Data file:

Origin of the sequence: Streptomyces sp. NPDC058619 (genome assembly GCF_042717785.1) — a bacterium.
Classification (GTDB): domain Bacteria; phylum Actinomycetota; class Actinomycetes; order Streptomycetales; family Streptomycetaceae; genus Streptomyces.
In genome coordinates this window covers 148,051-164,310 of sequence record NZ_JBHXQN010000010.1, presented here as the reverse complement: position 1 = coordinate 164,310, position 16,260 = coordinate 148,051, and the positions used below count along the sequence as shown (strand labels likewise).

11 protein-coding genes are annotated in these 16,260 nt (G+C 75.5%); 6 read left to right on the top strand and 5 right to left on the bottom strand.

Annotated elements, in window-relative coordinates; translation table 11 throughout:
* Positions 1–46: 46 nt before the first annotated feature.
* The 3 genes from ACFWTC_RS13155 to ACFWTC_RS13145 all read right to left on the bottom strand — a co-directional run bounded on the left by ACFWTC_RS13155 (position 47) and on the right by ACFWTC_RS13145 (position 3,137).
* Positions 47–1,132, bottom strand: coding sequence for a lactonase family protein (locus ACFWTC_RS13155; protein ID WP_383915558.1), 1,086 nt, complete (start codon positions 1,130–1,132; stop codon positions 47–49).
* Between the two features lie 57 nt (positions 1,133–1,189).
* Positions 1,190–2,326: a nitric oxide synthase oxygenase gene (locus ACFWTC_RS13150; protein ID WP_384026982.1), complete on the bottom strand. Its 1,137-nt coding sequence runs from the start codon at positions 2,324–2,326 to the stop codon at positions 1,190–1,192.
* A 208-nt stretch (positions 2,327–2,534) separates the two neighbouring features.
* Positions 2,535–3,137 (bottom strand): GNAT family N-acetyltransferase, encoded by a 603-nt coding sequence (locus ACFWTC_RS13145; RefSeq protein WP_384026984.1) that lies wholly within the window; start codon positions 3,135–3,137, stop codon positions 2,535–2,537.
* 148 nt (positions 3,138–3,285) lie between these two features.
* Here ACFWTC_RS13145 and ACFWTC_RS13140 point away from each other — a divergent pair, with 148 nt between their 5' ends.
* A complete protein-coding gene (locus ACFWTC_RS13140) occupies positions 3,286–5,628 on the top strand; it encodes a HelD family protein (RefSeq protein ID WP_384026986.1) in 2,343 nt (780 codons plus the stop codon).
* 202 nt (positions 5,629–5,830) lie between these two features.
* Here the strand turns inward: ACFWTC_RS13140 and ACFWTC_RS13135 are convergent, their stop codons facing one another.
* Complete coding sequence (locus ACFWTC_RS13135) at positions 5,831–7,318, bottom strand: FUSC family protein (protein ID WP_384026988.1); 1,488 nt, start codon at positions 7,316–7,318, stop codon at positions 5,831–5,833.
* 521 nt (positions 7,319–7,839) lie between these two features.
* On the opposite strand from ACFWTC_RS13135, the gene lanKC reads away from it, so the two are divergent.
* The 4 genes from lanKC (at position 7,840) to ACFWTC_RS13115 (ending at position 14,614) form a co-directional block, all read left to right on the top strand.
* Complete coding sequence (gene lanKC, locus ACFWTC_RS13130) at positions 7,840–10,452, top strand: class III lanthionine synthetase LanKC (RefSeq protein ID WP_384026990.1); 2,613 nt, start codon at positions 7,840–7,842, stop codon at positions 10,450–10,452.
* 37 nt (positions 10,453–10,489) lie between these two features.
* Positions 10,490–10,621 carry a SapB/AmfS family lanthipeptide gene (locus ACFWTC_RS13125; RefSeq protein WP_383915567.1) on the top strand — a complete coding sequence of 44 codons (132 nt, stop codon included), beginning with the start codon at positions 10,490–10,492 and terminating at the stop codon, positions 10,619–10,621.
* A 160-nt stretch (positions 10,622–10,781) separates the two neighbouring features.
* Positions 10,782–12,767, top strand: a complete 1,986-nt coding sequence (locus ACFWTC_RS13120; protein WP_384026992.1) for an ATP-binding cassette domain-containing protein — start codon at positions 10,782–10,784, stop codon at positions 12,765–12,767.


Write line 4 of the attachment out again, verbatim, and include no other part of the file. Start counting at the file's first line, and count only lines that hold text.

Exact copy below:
11 protein-coding genes are annotated in these 16,260 nt (G+C 75.5%); 6 read left to right on the top strand and 5 right to left on the bottom strand.